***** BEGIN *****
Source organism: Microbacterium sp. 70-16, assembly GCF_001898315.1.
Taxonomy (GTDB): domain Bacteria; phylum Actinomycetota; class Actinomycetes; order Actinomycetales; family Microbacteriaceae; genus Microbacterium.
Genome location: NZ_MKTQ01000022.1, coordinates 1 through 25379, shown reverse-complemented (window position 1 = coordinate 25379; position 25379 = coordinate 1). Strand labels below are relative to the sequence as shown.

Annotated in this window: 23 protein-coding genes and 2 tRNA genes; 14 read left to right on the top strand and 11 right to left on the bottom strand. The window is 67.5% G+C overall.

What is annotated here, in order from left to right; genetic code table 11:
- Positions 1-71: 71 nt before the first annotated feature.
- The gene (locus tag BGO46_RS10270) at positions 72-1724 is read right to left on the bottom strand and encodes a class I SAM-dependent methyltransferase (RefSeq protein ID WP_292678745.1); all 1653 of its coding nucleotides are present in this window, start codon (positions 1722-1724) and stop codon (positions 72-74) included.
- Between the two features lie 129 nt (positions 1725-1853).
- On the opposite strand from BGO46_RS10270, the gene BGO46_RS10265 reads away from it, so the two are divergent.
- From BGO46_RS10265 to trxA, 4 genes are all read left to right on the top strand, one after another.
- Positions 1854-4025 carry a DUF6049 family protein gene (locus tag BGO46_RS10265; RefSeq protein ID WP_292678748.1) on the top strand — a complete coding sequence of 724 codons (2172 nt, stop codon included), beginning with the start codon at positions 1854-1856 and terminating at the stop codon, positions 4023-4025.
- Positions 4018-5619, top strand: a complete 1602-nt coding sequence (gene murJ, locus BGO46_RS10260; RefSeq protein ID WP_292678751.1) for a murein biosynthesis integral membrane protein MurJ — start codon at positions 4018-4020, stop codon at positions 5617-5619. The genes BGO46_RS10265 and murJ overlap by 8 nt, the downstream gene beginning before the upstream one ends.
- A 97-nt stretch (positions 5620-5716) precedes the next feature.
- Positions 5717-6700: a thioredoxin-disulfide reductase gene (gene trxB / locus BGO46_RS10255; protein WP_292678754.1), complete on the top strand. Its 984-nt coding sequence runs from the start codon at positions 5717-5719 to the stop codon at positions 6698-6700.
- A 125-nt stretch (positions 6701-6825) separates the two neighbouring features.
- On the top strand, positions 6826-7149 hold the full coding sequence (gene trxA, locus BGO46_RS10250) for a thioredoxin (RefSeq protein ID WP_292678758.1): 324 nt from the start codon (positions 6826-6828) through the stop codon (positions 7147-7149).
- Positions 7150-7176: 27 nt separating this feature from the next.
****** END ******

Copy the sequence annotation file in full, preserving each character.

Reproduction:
Source organism: Microbacterium sp. 70-16, assembly GCF_001898315.1.
Taxonomy (GTDB): domain Bacteria; phylum Actinomycetota; class Actinomycetes; order Actinomycetales; family Microbacteriaceae; genus Microbacterium.
Genome location: NZ_MKTQ01000022.1, coordinates 1 through 25379, shown reverse-complemented (window position 1 = coordinate 25379; position 25379 = coordinate 1). Strand labels below are relative to the sequence as shown.

Annotated in this window: 23 protein-coding genes and 2 tRNA genes; 14 read left to right on the top strand and 11 right to left on the bottom strand. The window is 67.5% G+C overall.

What is annotated here, in order from left to right; genetic code table 11:
- Positions 1-71: 71 nt before the first annotated feature.
- The gene (locus tag BGO46_RS10270) at positions 72-1724 is read right to left on the bottom strand and encodes a class I SAM-dependent methyltransferase (RefSeq protein ID WP_292678745.1); all 1653 of its coding nucleotides are present in this window, start codon (positions 1722-1724) and stop codon (positions 72-74) included.
- Between the two features lie 129 nt (positions 1725-1853).
- On the opposite strand from BGO46_RS10270, the gene BGO46_RS10265 reads away from it, so the two are divergent.
- From BGO46_RS10265 to trxA, 4 genes are all read left to right on the top strand, one after another.
- Positions 1854-4025 carry a DUF6049 family protein gene (locus tag BGO46_RS10265; RefSeq protein ID WP_292678748.1) on the top strand — a complete coding sequence of 724 codons (2172 nt, stop codon included), beginning with the start codon at positions 1854-1856 and terminating at the stop codon, positions 4023-4025.
- Positions 4018-5619, top strand: a complete 1602-nt coding sequence (gene murJ, locus BGO46_RS10260; RefSeq protein ID WP_292678751.1) for a murein biosynthesis integral membrane protein MurJ — start codon at positions 4018-4020, stop codon at positions 5617-5619. The genes BGO46_RS10265 and murJ overlap by 8 nt, the downstream gene beginning before the upstream one ends.
- A 97-nt stretch (positions 5620-5716) precedes the next feature.
- Positions 5717-6700: a thioredoxin-disulfide reductase gene (gene trxB / locus BGO46_RS10255; protein WP_292678754.1), complete on the top strand. Its 984-nt coding sequence runs from the start codon at positions 5717-5719 to the stop codon at positions 6698-6700.
- A 125-nt stretch (positions 6701-6825) separates the two neighbouring features.
- On the top strand, positions 6826-7149 hold the full coding sequence (gene trxA, locus BGO46_RS10250) for a thioredoxin (RefSeq protein ID WP_292678758.1): 324 nt from the start codon (positions 6826-6828) through the stop codon (positions 7147-7149).
- Positions 7150-7176: 27 nt separating this feature from the next.